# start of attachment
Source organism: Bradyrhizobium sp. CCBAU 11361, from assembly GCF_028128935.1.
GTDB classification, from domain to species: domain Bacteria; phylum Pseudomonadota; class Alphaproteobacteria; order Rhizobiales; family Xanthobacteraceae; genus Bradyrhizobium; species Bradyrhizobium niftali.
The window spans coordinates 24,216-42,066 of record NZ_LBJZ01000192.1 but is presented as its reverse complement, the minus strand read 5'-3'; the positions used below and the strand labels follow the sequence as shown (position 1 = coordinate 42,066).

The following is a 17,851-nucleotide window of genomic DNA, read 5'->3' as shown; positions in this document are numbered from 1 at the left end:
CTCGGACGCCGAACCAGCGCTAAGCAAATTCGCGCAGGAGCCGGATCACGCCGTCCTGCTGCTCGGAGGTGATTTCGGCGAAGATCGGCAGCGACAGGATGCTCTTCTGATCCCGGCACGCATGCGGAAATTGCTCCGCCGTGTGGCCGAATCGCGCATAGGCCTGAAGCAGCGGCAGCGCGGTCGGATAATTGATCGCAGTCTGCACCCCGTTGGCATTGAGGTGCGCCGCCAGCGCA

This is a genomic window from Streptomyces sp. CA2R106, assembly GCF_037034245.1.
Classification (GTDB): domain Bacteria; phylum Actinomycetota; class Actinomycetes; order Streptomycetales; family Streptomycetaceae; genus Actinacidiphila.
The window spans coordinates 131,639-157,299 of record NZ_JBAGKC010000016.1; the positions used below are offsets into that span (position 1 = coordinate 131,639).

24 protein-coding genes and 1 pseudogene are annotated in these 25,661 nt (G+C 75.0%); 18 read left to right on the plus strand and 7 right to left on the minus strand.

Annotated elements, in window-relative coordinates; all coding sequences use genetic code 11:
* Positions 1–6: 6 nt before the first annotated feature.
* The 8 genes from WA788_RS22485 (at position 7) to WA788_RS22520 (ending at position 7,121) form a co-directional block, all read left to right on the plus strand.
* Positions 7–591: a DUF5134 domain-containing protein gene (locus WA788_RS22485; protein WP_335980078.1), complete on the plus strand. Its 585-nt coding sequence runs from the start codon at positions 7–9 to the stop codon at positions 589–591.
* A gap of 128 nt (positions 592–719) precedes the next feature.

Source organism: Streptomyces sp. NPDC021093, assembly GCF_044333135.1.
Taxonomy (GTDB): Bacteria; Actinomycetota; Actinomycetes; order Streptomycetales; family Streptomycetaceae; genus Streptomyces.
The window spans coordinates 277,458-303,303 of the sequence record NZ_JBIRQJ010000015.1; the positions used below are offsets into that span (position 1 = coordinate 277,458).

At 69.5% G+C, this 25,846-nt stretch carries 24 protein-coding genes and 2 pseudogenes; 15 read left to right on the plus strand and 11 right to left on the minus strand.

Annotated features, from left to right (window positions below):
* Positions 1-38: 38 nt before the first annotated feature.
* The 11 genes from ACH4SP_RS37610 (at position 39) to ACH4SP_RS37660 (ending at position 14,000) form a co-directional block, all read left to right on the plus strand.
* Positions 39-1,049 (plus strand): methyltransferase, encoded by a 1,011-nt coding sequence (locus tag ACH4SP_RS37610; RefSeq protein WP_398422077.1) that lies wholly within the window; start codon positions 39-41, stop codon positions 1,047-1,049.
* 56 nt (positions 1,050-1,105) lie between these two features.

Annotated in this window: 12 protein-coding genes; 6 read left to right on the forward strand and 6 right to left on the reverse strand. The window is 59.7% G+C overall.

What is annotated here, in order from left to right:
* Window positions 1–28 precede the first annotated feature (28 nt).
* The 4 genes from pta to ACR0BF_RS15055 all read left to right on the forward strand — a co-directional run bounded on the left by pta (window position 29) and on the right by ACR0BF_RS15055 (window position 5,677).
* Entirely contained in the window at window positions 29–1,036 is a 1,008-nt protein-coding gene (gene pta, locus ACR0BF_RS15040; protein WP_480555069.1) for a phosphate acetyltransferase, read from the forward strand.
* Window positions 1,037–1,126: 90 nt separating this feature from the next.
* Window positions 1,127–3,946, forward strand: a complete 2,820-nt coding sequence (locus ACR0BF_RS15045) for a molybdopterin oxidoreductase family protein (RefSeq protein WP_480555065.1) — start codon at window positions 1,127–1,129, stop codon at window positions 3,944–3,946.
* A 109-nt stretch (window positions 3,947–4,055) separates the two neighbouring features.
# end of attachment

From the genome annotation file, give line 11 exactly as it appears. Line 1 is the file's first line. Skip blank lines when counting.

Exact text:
* Positions 1–6: 6 nt before the first annotated feature.